Homophones in English are the words that have the same pronunciation but very different meanings and spellings. Air and heir are an example of a pair of homophones and cause a lot of confusion for beginners of English language and also sometimes for native speakers. Consider the sentences below:
Air as noun:
Air as verb:
Heir as noun:
His eldest son and heir was murdered.
JetBlue announced today that it will make free high-speed Wi-Fi access available on land as well as in the air as part of a fleet-wide redesign of its Airbus A320 models that make up the majority of the airline’s aircraft. (The New York Times)
Takata Corp. shares on Monday hit their lowest level since 2009 after U.S. regulators said recalls involving Takata-made air bags would expand by about five million vehicles, triggering concern over wider recall costs. (The Wall Street Journal)
When meeting Ferruccio Lamborghini Jr., the heir of the Tonino Lamborghini Group and grandson of supercar maker Ferruccio Lamborghini, it is apparent that he is extremely humble for the heir of a company that juggles $350 million from worldwide sales ― most of which comes from customers who love to flaunt their wealth. (The Korea Times)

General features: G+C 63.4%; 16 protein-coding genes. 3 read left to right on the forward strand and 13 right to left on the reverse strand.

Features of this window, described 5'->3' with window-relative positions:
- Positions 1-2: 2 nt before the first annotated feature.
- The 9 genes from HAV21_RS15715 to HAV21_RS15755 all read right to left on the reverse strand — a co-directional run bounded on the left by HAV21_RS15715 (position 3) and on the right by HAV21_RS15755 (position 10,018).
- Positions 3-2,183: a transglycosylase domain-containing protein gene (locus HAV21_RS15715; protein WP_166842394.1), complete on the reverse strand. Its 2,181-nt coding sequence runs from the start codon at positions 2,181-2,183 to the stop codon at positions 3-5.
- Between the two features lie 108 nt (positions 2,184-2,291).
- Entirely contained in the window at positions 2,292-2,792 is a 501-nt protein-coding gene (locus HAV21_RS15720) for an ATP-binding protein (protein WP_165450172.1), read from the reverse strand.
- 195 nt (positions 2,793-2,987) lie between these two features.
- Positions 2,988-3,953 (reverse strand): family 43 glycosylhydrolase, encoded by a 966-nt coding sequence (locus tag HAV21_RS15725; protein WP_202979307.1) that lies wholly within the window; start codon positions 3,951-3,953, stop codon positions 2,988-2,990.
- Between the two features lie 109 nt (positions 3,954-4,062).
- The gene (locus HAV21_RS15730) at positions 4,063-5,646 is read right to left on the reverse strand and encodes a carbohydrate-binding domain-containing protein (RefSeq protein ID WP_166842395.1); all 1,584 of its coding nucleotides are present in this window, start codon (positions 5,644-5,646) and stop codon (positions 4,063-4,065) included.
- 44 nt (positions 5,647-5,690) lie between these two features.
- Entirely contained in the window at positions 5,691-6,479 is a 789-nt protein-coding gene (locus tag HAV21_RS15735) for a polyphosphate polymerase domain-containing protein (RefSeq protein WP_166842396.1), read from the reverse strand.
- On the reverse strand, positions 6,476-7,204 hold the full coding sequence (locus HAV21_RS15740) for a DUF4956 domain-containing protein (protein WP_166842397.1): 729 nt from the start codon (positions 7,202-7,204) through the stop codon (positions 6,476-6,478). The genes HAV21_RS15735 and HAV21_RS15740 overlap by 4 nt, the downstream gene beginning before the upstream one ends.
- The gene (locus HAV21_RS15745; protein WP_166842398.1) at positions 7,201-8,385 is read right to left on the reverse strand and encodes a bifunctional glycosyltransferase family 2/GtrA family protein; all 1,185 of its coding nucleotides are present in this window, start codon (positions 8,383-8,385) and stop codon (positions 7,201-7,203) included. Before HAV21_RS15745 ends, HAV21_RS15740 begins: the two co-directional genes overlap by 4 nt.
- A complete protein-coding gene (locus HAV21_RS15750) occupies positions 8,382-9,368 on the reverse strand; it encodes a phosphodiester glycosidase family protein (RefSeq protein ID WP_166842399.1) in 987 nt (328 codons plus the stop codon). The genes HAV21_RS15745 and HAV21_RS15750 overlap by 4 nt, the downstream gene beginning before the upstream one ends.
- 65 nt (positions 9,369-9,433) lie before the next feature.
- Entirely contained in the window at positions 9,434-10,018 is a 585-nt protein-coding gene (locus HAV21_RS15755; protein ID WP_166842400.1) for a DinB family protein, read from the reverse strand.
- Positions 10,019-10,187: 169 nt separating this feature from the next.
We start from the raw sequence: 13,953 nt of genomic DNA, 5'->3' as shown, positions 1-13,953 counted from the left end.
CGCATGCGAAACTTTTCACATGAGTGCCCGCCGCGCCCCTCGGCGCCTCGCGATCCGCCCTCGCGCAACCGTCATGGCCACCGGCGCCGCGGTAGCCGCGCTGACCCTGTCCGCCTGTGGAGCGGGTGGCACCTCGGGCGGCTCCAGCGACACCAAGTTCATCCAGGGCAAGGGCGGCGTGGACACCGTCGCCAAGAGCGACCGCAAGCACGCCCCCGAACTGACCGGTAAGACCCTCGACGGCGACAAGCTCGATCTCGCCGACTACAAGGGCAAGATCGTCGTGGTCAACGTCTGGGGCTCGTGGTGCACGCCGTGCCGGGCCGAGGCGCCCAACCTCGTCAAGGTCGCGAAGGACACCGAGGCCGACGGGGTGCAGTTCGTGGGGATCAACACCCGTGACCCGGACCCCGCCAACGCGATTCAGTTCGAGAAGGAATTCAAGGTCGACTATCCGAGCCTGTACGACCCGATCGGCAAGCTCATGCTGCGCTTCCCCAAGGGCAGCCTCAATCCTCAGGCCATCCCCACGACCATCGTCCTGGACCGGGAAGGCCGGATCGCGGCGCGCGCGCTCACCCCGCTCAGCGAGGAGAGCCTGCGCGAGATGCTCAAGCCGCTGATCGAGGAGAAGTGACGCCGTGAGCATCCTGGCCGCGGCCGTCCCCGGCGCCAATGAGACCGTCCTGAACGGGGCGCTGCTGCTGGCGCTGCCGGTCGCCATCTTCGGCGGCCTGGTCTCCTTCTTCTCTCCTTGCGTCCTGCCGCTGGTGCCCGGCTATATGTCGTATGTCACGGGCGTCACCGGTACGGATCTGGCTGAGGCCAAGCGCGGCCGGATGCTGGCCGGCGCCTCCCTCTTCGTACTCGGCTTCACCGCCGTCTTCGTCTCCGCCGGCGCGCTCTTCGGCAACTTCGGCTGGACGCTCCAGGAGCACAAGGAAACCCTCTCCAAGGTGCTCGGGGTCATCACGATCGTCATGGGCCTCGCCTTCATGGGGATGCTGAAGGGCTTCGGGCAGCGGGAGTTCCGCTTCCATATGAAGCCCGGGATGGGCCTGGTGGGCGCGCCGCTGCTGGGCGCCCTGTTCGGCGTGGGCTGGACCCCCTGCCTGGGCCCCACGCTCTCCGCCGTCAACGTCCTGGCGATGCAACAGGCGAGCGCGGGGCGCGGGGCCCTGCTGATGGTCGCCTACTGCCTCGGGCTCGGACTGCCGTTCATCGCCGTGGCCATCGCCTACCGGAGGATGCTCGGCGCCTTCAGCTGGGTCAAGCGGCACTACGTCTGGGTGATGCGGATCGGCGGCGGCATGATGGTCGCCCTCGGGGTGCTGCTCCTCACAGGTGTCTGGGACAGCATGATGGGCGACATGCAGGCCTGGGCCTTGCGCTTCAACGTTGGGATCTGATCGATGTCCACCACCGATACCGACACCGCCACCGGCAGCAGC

The antitrust charge stems from an investigation into anti-competitive practices among heir location firms, which work to track down heirs who may be owed a portion of an inheritance after a distant relative dies without a will. (The Quad-City Times)
Air or heir:
Air is the invisible substance that surrounds Earth, consisting of oxygen, nitrogen and other invisible gases or the space above Earth, or to give expression to. An heir is someone legally entitled to property or a title upon a certain person’s demise. Heir may also be used figuratively to refer to someone who carries on a tradition or legacy of a predecessor. The h in heir is not pronounced, making air and heir homophones.